If a heifer doesn’t breed the first time, producers should take all factors into consideration before trying again

After spending nearly two years, or more, developing a replacement heifer, producers always hope to see success during the first breeding cycle, but what if she doesn’t breed? Should you give her another chance?

“The old saying, ‘Cheat me once shame on you, cheat me twice shame on me,’ comes to mind or at least it was something like that,” University of Arkansas Cooperative Extension Service Agent Johnny Gunsaulis said.

Many producers, especially those who are new to the livestock business, are not sure whether to give females another chance to breed if she missed the last breeding cycle. Or should first-time heifers be allowed two cycles?

“More of them will do this if they have both a spring and fall breeding season,” Gunsaulis said. “On rare occasions it might be justified, but most of the time, if the female was under the same management as all the others, had the same bull exposure, etc., but didn’t breed, she likely needs to be labeled as either lower in fertility or being a harder-doer than the rest of the herd, so why should she get another chance?”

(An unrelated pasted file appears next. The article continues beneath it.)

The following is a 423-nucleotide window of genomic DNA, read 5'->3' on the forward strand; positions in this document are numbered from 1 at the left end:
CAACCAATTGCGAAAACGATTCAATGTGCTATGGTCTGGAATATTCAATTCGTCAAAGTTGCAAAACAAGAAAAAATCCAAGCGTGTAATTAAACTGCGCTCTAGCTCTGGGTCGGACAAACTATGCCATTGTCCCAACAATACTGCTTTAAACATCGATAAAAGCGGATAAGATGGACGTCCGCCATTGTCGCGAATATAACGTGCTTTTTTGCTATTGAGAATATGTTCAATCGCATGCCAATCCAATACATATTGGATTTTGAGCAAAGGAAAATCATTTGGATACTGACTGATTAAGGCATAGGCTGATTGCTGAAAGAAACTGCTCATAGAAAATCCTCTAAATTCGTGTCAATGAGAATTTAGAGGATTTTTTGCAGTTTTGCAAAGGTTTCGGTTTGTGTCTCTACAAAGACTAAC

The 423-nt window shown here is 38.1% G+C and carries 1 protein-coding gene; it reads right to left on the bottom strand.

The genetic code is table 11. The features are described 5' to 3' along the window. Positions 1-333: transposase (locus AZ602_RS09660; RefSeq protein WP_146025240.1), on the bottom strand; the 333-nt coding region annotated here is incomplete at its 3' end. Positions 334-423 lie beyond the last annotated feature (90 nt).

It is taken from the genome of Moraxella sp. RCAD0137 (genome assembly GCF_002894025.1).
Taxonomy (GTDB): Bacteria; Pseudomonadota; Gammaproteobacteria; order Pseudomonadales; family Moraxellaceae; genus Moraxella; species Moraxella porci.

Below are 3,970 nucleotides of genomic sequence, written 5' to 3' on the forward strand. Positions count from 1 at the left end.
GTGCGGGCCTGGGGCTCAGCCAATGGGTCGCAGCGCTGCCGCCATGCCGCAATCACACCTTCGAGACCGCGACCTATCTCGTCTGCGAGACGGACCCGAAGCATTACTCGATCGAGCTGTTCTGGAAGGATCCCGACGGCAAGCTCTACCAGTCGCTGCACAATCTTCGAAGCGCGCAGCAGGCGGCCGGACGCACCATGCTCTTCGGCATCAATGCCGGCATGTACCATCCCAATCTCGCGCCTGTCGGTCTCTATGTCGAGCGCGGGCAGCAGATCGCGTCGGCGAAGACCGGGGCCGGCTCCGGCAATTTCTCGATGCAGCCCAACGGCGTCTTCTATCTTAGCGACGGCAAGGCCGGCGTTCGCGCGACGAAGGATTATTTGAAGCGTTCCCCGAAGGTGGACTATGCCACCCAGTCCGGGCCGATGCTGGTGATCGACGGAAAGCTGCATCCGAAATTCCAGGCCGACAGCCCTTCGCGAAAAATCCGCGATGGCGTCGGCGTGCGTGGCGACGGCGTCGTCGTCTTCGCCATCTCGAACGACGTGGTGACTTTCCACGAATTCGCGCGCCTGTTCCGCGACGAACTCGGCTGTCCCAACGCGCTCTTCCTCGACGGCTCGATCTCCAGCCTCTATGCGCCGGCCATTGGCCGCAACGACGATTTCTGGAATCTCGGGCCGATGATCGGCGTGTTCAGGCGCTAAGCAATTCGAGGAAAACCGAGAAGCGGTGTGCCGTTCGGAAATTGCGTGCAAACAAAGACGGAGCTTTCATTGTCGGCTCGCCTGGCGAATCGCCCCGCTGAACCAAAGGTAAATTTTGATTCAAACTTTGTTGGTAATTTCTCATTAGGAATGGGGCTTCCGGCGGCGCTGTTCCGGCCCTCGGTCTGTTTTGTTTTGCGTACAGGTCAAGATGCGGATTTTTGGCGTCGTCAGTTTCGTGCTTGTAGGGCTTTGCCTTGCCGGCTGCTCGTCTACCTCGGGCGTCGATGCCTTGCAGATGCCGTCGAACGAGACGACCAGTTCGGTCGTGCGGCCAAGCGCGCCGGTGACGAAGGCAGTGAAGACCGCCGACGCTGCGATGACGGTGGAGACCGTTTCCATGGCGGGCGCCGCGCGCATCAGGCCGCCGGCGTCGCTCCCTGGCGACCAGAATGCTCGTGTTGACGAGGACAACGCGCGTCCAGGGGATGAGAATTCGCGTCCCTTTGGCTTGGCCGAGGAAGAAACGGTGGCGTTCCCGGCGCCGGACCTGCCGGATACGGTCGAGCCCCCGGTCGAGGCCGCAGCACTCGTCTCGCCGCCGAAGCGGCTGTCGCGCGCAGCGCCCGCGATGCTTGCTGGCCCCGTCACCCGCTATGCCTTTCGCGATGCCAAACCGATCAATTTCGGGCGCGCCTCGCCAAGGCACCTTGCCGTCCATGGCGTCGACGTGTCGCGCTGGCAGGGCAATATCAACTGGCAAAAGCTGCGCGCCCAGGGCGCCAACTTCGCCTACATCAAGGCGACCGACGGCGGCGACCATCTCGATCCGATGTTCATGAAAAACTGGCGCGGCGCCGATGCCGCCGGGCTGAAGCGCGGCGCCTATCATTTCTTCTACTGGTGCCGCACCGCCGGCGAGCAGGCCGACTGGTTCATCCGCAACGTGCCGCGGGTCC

In addition, heifers need to be in good body condition, having adequate nutrition, exposed to known fertile bulls that are also in good shape, exposed to enough bulls to adequately cover the herd in the breeding season, and under a good preventive health program which includes parasite control.

“If you haven’t done the management on the herd to allow all the females to have an adequate chance at conception, then maybe it isn’t their fault,” Gunsaulis said. “Still yet, giving second chances allows animals to stay in the herd that are possibly less fertile, or less suited to the management system of the herd.”

Another factor to consider is if there is an established breeding season for females. A defined breeding season gives producers a breeding date window and keeps calves born in a timely manner.

“I remember an article from Burke Teichert that placed a lot of selection criteria on heifers that conceived early in the breeding season,” Gunsaulis said. “His take on it was those that breed early and calve early the first time will tend to stay in the herd longer than those that either breed later in the season or don’t breed at all. Again this assumes that you have an actual 60- to 90-day calving window and animals are culled for low production.”

For those who opt to keep a low or non-producing animal in their herd, they should keep in mind that the animal is costing them money each day, and not earning their keep.

“If you’re just keeping cattle around the place because you like the way they look and they help keep the grass eaten down, then sure, let her ride, but if there are financial expectations on the herd, it should be remembered that calf crop percent is the single most important factor in profitability in a cow herd,” Gunsaulis said.


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